Guidance on VAT Disbursements

The Law Society has issued guidance around VAT treatment of disbursements and expenses following on from a decision made of the First-tier Tax Tribunal in Brabners LLP v The Commissioners for her Majesty’s Revenue and Customs (HMRC) (2017 UKFTT 0666) . 

Brabners LLP were treating the cost of property searches as disbursements and as a result were not charging VAT when these costs were billed to clients. HMRC assessed the firm for underpaid VAT, on the basis that the property searches did not qualify as disbursements.

Section 67 of the Solicitors Act 1974 refers to disbursements as: 

“costs payable in discharged of liability properly incurred by him on behalf of the party to be charged with the bill.”  

This can include court fees, medical and or expert reports and search fees in property transactions. 

In the case of Brabners LLP, HMRC argued that these searches were a cost component of providing the conveyancing on the basis that the firm had an obligation to provide sound legal analysis and comment on the searches commissioned.  It therefore formed part of their service and should be subject to VAT. 

HMRC have accepted that where a search is passed on without analysis or comment it can qualify as a disbursement. Postal Searches can also be treated as disbursements. 

HMRC state in their VAT Notice 700: 

“You may treat a payment to a third party as a disbursement for VAT purposes if all the following conditions are met 

  • you acted as the agent of your client when you paid the third party; 
  • your client actually received and used the goods or services provided by the third party (this condition usually prevents the agent’s own travelling and subsistence expenses, telephone bills, postage, and other costs being treated as disbursements for VAT purposes);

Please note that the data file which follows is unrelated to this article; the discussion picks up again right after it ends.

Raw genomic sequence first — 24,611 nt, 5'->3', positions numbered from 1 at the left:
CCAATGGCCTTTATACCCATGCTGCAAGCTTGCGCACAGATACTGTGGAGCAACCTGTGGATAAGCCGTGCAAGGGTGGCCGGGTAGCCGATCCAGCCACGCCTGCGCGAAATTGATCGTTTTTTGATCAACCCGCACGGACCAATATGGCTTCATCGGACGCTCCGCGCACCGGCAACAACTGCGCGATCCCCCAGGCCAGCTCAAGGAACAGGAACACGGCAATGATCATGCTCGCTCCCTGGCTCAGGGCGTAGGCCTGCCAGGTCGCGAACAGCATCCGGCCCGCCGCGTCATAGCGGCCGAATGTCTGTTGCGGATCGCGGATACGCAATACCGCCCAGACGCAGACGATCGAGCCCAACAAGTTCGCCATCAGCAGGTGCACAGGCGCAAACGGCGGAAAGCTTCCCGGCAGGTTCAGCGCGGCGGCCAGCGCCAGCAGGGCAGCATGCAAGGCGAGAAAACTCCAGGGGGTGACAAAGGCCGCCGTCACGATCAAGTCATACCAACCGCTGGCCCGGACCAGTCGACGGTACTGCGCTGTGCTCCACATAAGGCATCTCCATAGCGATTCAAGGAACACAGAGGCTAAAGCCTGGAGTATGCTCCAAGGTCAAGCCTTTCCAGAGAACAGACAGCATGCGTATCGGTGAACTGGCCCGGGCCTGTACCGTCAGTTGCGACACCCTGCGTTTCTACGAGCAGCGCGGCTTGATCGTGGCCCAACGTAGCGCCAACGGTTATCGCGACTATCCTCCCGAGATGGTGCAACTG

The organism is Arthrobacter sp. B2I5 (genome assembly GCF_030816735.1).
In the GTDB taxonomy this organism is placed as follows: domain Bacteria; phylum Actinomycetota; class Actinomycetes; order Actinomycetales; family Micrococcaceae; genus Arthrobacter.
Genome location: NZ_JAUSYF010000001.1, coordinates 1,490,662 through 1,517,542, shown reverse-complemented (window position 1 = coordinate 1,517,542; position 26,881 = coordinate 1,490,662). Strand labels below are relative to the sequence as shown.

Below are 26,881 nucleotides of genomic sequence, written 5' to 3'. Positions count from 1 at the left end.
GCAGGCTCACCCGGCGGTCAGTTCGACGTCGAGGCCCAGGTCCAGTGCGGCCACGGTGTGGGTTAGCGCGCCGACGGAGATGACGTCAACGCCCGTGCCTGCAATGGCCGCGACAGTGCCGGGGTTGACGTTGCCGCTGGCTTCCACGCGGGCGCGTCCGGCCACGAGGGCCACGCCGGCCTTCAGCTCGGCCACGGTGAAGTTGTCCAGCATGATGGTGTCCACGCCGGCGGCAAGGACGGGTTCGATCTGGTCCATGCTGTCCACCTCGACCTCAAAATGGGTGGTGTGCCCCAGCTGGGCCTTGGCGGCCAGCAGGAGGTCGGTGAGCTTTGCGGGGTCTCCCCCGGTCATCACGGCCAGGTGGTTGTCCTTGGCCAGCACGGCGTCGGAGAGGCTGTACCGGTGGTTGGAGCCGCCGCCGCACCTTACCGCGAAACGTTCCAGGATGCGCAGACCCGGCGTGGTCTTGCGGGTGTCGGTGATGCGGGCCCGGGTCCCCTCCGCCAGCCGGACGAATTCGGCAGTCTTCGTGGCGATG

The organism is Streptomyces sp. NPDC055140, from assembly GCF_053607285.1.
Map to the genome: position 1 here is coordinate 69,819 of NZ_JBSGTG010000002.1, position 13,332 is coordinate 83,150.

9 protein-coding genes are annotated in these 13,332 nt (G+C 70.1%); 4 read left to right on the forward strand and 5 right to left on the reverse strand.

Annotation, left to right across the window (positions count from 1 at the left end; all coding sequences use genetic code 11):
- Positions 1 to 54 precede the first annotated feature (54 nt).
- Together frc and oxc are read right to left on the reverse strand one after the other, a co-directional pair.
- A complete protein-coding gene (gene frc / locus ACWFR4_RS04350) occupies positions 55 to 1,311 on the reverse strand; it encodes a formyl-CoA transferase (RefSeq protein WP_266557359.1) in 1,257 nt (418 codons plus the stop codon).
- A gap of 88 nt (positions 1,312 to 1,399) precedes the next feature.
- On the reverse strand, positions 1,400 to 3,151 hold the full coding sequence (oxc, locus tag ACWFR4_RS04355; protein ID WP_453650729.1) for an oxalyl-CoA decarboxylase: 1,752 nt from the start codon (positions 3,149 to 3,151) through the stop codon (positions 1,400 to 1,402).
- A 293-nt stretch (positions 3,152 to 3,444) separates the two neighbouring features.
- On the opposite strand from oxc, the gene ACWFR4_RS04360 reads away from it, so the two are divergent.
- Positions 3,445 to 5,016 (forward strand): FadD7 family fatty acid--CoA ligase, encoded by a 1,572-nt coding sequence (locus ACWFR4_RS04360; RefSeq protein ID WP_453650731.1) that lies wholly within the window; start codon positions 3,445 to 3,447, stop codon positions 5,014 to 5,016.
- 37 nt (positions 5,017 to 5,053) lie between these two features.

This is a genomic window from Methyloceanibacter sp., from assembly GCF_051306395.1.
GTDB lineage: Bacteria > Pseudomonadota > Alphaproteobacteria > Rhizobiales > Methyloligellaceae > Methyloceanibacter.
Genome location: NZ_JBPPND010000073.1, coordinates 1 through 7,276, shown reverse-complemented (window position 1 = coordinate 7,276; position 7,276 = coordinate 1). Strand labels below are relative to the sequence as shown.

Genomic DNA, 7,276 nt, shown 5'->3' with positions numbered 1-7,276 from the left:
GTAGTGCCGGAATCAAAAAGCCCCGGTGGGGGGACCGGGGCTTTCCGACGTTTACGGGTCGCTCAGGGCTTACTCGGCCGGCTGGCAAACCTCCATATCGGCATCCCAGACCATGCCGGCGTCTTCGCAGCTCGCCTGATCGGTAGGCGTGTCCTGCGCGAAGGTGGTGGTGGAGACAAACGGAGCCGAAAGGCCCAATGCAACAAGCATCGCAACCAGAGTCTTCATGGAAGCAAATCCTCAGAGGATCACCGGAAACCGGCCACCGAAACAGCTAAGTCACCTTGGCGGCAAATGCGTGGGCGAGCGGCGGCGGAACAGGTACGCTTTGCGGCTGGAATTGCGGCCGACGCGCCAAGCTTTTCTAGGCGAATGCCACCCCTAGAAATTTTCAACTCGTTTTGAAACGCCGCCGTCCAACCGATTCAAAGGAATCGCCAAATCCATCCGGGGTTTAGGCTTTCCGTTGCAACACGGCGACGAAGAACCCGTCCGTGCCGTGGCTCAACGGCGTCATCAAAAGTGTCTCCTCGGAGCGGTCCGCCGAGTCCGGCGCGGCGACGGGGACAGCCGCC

• your client was responsible for paying the third party (examples include estate duty and stamp duty payable by your client on a contract to be made by the client); 
  • your client authorised you to make the payment on their behalf; 
  • your client knew that the goods or services you paid for would be provided by a third party; 
  • your outlay will be separately itemised when you invoice your client; you recover only the exact amount which you paid to the third party; and 
  • the goods or services, which you paid for, are clearly additional to the supplies which you make to your client on your own account.” 

The view from HMRC is that all of the conditions must be satisfied before a payment can be treated as a disbursement for VAT purposes. 

Following on from the Brabner tribunal and comments in the Court of Appeal in the case of British Airways v J.Prosser (2019 EWCA CIV 547)The Law Society foresaw some of the difficulties solicitors encounter in making determinations about VAT disbursements, following the change in case law that they produced some new guidance. 

Gary Richards, Chair of the VAT on Disbursements Working Group, said:  

We acknowledge that this guidance might not be able to answer all the legitimate questions practitioners may have. However, it aims to set the context for the decisions that law firms must take on how they treat disbursements. 

This guidance replaces our former practice note on VAT on disbursements. It offers less detailed guidance on specific areas of legal practice, due to the challenges resulting in these decisions. However, it provides some more detailed practical guidance on VAT and disbursements in a real estate context.” 

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